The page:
A.P. Moller-Maersk Recent Earning Call predicts normalization of rates in the 2nd half of 2022 while predicting same profit earnings as 2021.
Posted on March 7, 2022
Written by broussard_press
Do market conditions support that prediction?
From the A.P. Moller-Maersk Earning Call 09FEB22.
A.P. Moller – Maersk expects the current market situation to continue into Q2 2022 with a normalization to occur early in the second half of the year.
What does this mean to your supply chain and landed costs? Can you count on that prediction to plan for the last half of 2022?
After all, there are regulatory pressures coming from the Chinese and U.S. maritime agencies as well as anti-trust questions coming from the European Union. All 10 of the global carriers are paying attention to these inquiries and do not want any additional attention. One would believe that would at least maintain or slow the announced increases. In fact, the rates have been reduced by 9% since the beginning of 2022.
Despite these developments, the overall market conditions do not support A.P. Moller’s contention that rates will be reduced in Q3. To make any type of prediction in such an uncertain world is circumspect at best. No prediction can be foolproof in such an uncertain market and global upheaval. From war in Europe, historic inflation and worsening congestion, the upward trend of supply chain costs is not going to be reduced any time soon and certainly not in 2022.
The timing of this doesn’t match decades long trends and in fact Q3 is the busiest quarter of the calendar since containers became the preferred mode for ocean transport. Peak Season is at “peak” in Q3.
That same Peak Season will come much earlier this year and begin 90-120 days earlier than the traditional July ramp up. Customers learned from their mistake last year and ordered earlier than ever for 2022.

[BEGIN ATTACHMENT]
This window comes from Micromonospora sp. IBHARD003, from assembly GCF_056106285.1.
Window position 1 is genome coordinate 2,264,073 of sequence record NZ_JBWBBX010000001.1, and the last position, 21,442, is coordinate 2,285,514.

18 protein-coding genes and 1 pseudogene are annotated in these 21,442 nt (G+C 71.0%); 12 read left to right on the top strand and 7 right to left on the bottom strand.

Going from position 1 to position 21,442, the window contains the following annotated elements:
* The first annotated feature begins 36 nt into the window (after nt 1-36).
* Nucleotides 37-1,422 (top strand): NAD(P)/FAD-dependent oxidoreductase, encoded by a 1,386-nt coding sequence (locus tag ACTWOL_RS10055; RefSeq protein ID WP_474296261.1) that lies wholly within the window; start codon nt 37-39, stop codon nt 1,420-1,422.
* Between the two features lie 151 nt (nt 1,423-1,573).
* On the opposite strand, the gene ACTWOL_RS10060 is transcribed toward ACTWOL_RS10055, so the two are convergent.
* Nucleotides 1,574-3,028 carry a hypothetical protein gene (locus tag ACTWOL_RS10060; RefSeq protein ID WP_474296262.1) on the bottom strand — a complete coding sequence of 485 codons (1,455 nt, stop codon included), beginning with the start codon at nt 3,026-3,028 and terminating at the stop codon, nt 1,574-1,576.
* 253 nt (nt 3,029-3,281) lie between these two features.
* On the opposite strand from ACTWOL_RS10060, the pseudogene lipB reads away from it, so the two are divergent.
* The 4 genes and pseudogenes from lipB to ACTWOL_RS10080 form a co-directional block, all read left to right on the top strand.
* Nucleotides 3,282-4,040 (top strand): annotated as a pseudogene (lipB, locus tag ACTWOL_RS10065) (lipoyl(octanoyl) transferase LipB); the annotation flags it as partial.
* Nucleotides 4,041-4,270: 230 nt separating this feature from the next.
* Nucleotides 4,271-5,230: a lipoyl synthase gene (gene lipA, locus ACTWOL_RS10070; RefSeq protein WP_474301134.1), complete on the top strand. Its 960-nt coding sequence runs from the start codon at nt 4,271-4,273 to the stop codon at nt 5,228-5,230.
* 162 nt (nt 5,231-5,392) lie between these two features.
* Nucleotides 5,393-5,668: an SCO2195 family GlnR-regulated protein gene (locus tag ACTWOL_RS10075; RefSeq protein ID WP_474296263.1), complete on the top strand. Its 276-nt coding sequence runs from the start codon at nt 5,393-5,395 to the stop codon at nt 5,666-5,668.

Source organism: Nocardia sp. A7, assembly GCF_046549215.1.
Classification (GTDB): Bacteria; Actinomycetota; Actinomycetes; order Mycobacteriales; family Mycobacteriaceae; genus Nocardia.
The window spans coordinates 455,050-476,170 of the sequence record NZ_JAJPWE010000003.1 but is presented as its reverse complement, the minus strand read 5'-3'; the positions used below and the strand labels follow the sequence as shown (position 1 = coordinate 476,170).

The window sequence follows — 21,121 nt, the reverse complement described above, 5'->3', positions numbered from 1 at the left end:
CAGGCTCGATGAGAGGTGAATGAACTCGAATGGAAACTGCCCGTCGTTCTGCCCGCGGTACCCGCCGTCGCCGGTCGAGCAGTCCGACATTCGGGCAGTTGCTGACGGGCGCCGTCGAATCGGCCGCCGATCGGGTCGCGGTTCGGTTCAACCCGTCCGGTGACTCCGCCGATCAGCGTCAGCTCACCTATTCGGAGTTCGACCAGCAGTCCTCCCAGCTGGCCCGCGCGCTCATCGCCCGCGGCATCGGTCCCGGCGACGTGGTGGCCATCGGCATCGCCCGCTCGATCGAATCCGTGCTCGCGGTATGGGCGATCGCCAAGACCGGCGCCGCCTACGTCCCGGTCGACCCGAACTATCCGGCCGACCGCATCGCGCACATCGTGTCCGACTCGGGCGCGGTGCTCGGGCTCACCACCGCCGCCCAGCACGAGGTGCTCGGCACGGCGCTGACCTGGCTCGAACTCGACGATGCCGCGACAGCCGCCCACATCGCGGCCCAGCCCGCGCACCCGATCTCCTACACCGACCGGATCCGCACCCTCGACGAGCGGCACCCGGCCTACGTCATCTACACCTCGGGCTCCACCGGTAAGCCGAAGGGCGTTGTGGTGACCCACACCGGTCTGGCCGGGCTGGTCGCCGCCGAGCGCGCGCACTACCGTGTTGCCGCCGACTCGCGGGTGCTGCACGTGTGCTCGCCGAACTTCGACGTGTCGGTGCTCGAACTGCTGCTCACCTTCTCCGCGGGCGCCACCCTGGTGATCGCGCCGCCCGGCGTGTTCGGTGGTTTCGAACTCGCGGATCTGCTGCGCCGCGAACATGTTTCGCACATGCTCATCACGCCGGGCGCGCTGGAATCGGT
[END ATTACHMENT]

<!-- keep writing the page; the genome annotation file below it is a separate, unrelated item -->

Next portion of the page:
As mentioned earlier, the current market is limited to 10 global carriers. Going back to 2018-2019 those same carriers began to work more closely together to control both space and rates. While Covid-19 made the price increases more dramatic, the stage was set in the years leading up to that crisis. With blank sailings and other strategies to keep the rates at higher levels there is no reason to believe that will change in the 2nd half of 2022.
Additionally, ocean carriers want to control your total supply chain transaction. On this very day, A.P. Moller-Maersk announced the purchase of final mile and domestic network carrier, Pilot Freight Services. After reporting profits of 2.9 billion, they will continue the process of consolidation and this will further limit your logistics options in the coming years.
A.P. Moller-Maersk Earning Call 09FEB22
“We will continue these efforts as we see the current market situation persist into Q2. At the same time, we see conversations with customers change from procurement-led freight rate discussions to more holistic conversations on how we truly partner to keep supply chains running end-to-end. This clearly validates our strategy.”
As an additional factor to support rising rates, we are already seeing historic congestion in East Coast U.S. port like New York and Charleston and it is only February. No one believes that will lessen as Spring progresses.
As we have seen with the recent events in Ukraine, this could all change with any dramatic shock to the global economy (pandemic, war etc.) but if all remains the same, the market does not support a case for reduced pricing in Q3 and Q4 of this year.
Despite all the bad news for importers, there are tools available to your organization that can push revenue back to your bottom line. The carriers are as overwhelmed and understaffed as other sectors of the economy. This situation provides opportunities to recover erroneous charges through a post audit of your ocean charges. During these times of rising costs this can be a valuable service in getting every amount that is due to your organization. This service is just one of many that may be available for you to access and recover some of these high charges.
While many companies have full time staff that are experts in managing their supply chain, many small organizations can benefit from services provided by professionals to recommend way to both reduce future costs as well as recover overpayments. Find out which of these your company falls under and be proactive. The market is changing faster than ever and there are no indications those changes will slow in the near future.